Tirgar et al. (2016) investigated the effect of extraction method on the flaxseed protein concentrates (from cold pressed flaxseed meal). The extraction techniques used were an enzyme-assisted, alkali isoelectric precipitation and enzyme solvent assisted. The comparison was also carried out with pea protein concentrates. The yields of proteins by enzyme-assisted solvent extraction (86.80%) were compared to enzyme-assisted (65.08 %) and alkali isoelectric precipitation (51.5 %). The results also suggested that though the protein yield was less in alkali-extracted flaxseed protein concentrate but it had highest emulsifying properties as compared to other two extraction methods. The study recommended the use of alkali- and enzymatic-extraction techniques for the emulsion based foods that require good emulsifying properties. Enzyme-assisted solvent extraction can be used to produce protein for a food system. Thus, these extraction techniques can be used to produce proteins with specific functional properties.

6 Conclusion

Different types of extraction methods have been used to extract oil, lignans, phenolic acids and proteins. Traditional methods like mechanical pressing and soxhlet have many limitations. Hence, there is a need to explore new techniques for the extraction of different biologically active components. Among the newer techniques, enzymes-assisted three-phase partitioning and ultrasound extractions are giving more yield and are fast processes. Pressurized low polarity extraction and microwave-assisted extraction are giving more yield of lignans and phenolic acids. For the extraction of proteins, enzymatic extraction is giving better yield and having less limitations as compared to other methods. Cost savings, environmental and safety concerns, and nutrition issues seem to be achievable by the successful development of alternative techniques for conventional oil extraction techniques.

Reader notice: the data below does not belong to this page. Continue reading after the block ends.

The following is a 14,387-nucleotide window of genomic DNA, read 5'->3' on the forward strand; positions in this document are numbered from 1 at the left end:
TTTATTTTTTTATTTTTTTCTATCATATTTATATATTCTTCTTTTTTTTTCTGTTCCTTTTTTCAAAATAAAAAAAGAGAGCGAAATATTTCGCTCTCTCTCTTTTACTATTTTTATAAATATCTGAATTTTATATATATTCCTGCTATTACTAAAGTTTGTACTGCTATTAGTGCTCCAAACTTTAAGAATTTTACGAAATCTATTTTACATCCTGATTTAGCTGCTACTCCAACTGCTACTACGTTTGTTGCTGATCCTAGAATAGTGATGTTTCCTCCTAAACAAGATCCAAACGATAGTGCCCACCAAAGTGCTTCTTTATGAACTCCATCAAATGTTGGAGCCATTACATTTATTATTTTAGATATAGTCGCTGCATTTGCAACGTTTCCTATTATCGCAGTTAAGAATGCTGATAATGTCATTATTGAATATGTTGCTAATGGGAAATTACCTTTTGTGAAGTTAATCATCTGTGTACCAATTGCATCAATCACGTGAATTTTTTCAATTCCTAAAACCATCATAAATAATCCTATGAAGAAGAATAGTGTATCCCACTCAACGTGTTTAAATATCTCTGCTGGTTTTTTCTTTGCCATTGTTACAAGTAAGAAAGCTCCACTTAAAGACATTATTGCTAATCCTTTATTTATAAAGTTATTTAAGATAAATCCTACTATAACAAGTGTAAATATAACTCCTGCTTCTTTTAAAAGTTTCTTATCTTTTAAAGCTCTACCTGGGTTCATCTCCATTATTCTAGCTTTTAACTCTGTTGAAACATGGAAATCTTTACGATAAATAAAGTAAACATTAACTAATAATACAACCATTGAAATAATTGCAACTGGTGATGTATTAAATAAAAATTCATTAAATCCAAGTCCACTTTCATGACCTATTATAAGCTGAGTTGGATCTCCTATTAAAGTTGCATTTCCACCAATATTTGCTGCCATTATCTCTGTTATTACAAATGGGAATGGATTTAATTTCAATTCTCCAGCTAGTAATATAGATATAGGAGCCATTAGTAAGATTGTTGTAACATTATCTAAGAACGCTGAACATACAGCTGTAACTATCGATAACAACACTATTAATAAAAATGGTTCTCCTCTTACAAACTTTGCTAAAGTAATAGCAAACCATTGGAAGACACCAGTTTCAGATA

Conflict of interest

Authors declare that they do not have any conflict of interest.


We would like to acknowledge Lovely Professional University for providing equipments and their support for carrying out the research work.


Cite this article as: Sharma M, Dadhwal K, Gat Y, Kumar V, Panghal A, Prasad R, Kaur S, Gat P. 2019. A review on newer techniques in extraction of oleaginous flaxseed constituents. OCL 26: 14.

All Tables

Table 1

Different techniques for the extraction of oil from flaxseed.

Table 2

Different techniques for the extraction of lignans and phenolic acids.

Table 3

Different techniques for the extraction of proteins.